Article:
I love bluffing games. I am terrible at bluffing games. These will not be the last bluffing games on this list.

, ,


Let’s get this out the way first. “The strongest Ace Combat in a decade” says the end of Eurogamer’s review.

No it isn’t.

“It’s Call of Duty in the air” says the start of Eurogamer’s review.

Yes it is. However, I’m not as keen on this development as that reviewer seems to be.

Since the very start of the series Call Of Duty’s single player campaign has been a shooting gallery, a theme park ride from Man’s-Inhumanity-To-Man World (The Shootiest Place On Earth!). It rolls you through a series of action set-pieces featuring explosions and carnage dialled up to eleven. It never makes much of an effort to disguise the fact that you’re on a predetermined path, that everyone playing the game is going to have pretty much exactly the same experience as you. That approach gives the game’s designers a great deal of control over the pacing and staging of the action. This allows the construction of awesome experiences like Call Of Duty 4: Modern Warfare’s sniper missions which start with the unbearable tension of slithering through long grass as a company of enemy troops marches past and over you, and end with you fighting off seemingly endless waves of enemies in a post-Chernobyl radioactive ghost-town fairground. Another example would be the Death From Above level from the same game, which made you the gunner in an AC-130 gunship but used a combination of abstracting “night-vision” visuals and minimalist sound design to make you feel distanced and removed from the action, turning a completely familiar rail shooter setup into something eerie and weirdly affecting.

The tradeoff for having that tight control over the experience is obviously that the player’s freedom is greatly curtailed. If you’re building a game around these pre-fab cinematic moments you need to make sure that the player’s in the right place to see them. It means that you’re telling a story rather than allowing the player to make his own. None of this is inherently bad. Some of my best friends are linear action titles. Not every game is served by being a sprawling, freeform open-world affair.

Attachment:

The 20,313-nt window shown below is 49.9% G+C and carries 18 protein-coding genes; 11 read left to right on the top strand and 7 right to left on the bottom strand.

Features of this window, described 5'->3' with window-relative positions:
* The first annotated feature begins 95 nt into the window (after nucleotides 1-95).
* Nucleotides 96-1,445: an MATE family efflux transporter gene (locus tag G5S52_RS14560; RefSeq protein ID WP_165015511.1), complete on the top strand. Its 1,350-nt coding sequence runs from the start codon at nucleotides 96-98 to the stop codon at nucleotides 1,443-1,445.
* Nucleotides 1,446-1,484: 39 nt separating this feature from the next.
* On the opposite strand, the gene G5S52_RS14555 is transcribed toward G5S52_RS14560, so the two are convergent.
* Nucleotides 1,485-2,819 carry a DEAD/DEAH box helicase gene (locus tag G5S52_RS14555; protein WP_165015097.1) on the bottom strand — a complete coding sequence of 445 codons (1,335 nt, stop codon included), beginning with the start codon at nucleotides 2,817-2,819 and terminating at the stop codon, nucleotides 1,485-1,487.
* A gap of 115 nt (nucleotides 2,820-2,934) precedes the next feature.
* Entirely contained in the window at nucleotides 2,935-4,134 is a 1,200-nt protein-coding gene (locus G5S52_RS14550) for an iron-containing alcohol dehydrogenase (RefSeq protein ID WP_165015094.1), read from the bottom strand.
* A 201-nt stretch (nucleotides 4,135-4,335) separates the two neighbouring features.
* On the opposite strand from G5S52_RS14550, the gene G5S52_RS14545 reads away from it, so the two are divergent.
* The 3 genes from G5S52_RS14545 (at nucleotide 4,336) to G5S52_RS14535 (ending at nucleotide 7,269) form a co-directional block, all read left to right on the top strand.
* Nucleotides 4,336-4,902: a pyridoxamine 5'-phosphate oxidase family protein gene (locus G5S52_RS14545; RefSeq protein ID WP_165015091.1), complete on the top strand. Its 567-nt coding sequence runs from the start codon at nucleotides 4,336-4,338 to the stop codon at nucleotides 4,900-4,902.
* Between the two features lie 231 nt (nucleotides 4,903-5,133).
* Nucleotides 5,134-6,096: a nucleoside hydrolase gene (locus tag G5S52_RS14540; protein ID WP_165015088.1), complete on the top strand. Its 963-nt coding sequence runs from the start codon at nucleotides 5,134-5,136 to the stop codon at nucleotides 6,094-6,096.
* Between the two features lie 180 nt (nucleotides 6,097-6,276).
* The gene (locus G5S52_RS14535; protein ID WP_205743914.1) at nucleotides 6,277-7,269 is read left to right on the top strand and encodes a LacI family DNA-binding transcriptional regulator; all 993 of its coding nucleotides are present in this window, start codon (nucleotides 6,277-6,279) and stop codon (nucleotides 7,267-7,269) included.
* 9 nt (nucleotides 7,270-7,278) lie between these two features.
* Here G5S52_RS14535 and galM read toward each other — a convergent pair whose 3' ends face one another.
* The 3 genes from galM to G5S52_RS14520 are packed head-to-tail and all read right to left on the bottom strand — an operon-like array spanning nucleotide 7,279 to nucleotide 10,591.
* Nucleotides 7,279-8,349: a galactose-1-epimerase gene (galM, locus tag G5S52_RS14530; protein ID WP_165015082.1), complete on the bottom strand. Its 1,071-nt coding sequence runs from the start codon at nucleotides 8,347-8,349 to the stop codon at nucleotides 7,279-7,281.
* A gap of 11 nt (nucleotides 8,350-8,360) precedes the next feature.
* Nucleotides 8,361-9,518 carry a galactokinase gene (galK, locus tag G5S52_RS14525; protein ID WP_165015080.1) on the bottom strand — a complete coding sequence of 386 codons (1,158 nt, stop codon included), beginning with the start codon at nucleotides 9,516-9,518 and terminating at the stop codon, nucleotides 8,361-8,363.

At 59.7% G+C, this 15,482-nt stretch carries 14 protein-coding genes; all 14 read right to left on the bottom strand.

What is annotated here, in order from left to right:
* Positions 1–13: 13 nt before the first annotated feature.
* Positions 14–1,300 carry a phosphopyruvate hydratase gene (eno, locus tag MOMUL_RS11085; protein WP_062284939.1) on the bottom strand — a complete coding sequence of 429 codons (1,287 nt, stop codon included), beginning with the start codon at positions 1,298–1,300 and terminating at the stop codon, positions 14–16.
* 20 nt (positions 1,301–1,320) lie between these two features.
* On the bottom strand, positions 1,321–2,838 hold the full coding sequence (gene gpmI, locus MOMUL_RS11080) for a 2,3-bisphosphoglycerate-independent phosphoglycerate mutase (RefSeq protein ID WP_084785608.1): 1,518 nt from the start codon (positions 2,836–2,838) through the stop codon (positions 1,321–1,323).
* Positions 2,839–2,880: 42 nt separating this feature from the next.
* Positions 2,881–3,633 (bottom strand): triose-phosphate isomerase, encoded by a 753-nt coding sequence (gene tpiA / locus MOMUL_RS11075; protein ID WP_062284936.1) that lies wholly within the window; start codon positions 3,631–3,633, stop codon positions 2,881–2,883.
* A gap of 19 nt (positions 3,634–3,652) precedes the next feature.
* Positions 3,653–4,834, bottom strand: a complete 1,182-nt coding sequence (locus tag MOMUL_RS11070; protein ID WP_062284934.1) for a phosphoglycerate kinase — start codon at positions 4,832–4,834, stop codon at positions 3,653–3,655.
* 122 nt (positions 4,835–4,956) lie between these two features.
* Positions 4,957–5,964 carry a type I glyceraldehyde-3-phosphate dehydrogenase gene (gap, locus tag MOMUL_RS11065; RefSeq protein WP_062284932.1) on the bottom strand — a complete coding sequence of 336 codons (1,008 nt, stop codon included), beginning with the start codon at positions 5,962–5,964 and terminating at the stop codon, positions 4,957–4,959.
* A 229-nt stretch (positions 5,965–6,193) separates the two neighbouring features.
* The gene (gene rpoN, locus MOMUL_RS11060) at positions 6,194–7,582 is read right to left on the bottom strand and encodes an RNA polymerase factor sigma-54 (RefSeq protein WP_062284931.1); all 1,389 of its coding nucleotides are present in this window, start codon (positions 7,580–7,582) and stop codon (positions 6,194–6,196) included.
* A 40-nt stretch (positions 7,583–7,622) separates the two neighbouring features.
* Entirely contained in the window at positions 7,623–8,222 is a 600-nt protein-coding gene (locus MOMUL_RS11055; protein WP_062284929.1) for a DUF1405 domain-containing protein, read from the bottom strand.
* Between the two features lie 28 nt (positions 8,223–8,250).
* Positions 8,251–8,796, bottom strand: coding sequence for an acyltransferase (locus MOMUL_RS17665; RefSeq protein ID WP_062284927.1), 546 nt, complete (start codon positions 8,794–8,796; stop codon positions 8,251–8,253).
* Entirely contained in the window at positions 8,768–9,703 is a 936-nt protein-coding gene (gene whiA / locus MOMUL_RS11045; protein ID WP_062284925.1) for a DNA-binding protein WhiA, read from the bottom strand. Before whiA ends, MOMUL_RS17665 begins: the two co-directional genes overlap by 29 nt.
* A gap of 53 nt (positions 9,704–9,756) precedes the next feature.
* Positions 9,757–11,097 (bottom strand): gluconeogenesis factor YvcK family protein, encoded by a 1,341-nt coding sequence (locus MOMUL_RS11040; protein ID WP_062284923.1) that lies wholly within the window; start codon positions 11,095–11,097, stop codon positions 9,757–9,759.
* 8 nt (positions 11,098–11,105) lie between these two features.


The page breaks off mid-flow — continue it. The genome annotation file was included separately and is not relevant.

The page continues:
Ace Combat is served by being a sprawling, freeform open-world affair. After all, what’s appealing about flying a jet fighter? Isn’t it speed? Isn’t it the power that that speed grants you? Isn’t it the ability to go where you choose and rain down with great vengeance and furious anger those stuck plodding impotently through the mud below? Isn’t it going up-diddly-up-up and down-diddly-own-own? Isn’t it looping the loop and defying the ground?

The prior entry in the series, Ace Combat 6: Fires Of Liberation might be my favourite game on the 360 (Non-Plastic Guitar Division). And a major reason for that is that it understood that need, the need for speed. It provided big, sprawling maps so you had the space needed to thunder across the landscape and it provided big, sprawling missions so you had plenty of targets to swoop on like a supersonic metal seagull of DEATH. A side benefit of the large playing area was that you got room to breathe – Ace Combat 6 was hectic and action-packed, but it also gave you time to make decisions, whether they were based on tactical considerations or sheer capricious whim. It made you feel like a king of the battlefield.

Ace Combat: Assault Horizon does not make you feel like a king of the battlefield. It makes you feel like a put-upon underling being ordered from one task to the next. And that task always seems to be “Go And Have A Knife-Fight In A Matchbox”.

In other words, it’s Call Of Duty in the air.

Project Aces have clearly decided that the best bit of Ace Combat is dogfighting at close range so wouldn’t the game be better if you did more of that? Like, a LOT more of that? Like, making that pretty much all you ever do? The game’s been built around a new mechanic where getting close to an enemy allows you to press both triggers to kick in Dogfighting Mode. In DFM you give up control of your plane which just automatically follows your target (often along a pre-determined PATH OF AWESOMENESS, twisting and turning amoung skyscrapers or around oil-rig booms or whatever is needed for the requisite Call Of Duty set-piece spectacle). You just concentrate on keeping a crosshair locked on the enemy plane ahead, firing your cannon and launching heat-seeking missiles until it ceases to be a problem in the most pyrotechnic way possible, often spraying your canopy with spots of oil as you zoom through the explosion. It’s pretty fun, the first half-dozen times you do it. By the twentieth or thirtieth nigh-identical repetition of the process the thrill’s worn pretty thin.